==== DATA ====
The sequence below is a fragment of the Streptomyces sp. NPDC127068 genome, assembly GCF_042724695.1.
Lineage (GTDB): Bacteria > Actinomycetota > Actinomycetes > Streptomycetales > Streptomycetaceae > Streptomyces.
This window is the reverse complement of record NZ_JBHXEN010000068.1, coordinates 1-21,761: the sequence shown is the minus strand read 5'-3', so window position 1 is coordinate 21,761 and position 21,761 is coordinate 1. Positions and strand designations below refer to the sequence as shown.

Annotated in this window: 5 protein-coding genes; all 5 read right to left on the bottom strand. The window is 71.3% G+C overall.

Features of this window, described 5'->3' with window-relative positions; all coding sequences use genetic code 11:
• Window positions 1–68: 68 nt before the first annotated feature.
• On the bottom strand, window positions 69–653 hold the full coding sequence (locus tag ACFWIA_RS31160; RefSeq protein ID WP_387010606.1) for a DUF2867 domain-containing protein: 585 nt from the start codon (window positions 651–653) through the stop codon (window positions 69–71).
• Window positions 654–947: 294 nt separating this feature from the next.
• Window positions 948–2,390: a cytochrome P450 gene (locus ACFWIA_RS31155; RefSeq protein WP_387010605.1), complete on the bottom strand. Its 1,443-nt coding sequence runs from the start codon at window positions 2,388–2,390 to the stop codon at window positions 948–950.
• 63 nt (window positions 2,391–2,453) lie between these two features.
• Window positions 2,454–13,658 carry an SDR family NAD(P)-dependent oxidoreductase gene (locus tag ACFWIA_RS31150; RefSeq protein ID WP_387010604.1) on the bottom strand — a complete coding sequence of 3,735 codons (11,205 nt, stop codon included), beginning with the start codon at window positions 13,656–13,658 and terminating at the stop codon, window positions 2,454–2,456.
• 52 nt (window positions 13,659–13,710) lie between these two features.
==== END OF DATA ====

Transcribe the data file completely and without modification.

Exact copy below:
The sequence below is a fragment of the Streptomyces sp. NPDC127068 genome, assembly GCF_042724695.1.
Lineage (GTDB): Bacteria > Actinomycetota > Actinomycetes > Streptomycetales > Streptomycetaceae > Streptomyces.
This window is the reverse complement of record NZ_JBHXEN010000068.1, coordinates 1-21,761: the sequence shown is the minus strand read 5'-3', so window position 1 is coordinate 21,761 and position 21,761 is coordinate 1. Positions and strand designations below refer to the sequence as shown.

Annotated in this window: 5 protein-coding genes; all 5 read right to left on the bottom strand. The window is 71.3% G+C overall.

Features of this window, described 5'->3' with window-relative positions; all coding sequences use genetic code 11:
• Window positions 1–68: 68 nt before the first annotated feature.
• On the bottom strand, window positions 69–653 hold the full coding sequence (locus tag ACFWIA_RS31160; RefSeq protein ID WP_387010606.1) for a DUF2867 domain-containing protein: 585 nt from the start codon (window positions 651–653) through the stop codon (window positions 69–71).
• Window positions 654–947: 294 nt separating this feature from the next.
• Window positions 948–2,390: a cytochrome P450 gene (locus ACFWIA_RS31155; RefSeq protein WP_387010605.1), complete on the bottom strand. Its 1,443-nt coding sequence runs from the start codon at window positions 2,388–2,390 to the stop codon at window positions 948–950.
• 63 nt (window positions 2,391–2,453) lie between these two features.
• Window positions 2,454–13,658 carry an SDR family NAD(P)-dependent oxidoreductase gene (locus tag ACFWIA_RS31150; RefSeq protein ID WP_387010604.1) on the bottom strand — a complete coding sequence of 3,735 codons (11,205 nt, stop codon included), beginning with the start codon at window positions 13,656–13,658 and terminating at the stop codon, window positions 2,454–2,456.
• 52 nt (window positions 13,659–13,710) lie between these two features.